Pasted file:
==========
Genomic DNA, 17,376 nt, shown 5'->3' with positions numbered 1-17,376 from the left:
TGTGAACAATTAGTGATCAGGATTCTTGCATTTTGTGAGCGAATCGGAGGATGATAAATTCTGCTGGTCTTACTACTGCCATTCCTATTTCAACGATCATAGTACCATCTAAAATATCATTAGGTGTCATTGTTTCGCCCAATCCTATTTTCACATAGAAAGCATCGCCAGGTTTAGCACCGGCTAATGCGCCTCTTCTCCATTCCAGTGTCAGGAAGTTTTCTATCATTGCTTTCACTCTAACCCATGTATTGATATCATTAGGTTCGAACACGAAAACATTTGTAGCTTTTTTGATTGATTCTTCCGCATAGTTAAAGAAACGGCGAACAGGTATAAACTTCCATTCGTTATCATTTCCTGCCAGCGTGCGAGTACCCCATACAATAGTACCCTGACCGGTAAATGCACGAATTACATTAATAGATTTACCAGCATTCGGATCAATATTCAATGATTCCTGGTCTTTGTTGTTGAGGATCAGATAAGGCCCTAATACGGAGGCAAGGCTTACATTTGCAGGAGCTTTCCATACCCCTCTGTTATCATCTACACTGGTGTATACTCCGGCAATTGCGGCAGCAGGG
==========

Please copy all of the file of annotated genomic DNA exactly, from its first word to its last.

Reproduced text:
Genomic DNA, 17,376 nt, shown 5'->3' with positions numbered 1-17,376 from the left:
TGTGAACAATTAGTGATCAGGATTCTTGCATTTTGTGAGCGAATCGGAGGATGATAAATTCTGCTGGTCTTACTACTGCCATTCCTATTTCAACGATCATAGTACCATCTAAAATATCATTAGGTGTCATTGTTTCGCCCAATCCTATTTTCACATAGAAAGCATCGCCAGGTTTAGCACCGGCTAATGCGCCTCTTCTCCATTCCAGTGTCAGGAAGTTTTCTATCATTGCTTTCACTCTAACCCATGTATTGATATCATTAGGTTCGAACACGAAAACATTTGTAGCTTTTTTGATTGATTCTTCCGCATAGTTAAAGAAACGGCGAACAGGTATAAACTTCCATTCGTTATCATTTCCTGCCAGCGTGCGAGTACCCCATACAATAGTACCCTGACCGGTAAATGCACGAATTACATTAATAGATTTACCAGCATTCGGATCAATATTCAATGATTCCTGGTCTTTGTTGTTGAGGATCAGATAAGGCCCTAATACGGAGGCAAGGCTTACATTTGCAGGAGCTTTCCATACCCCTCTGTTATCATCTACACTGGTGTATACTCCGGCAATTGCGGCAGCAGGG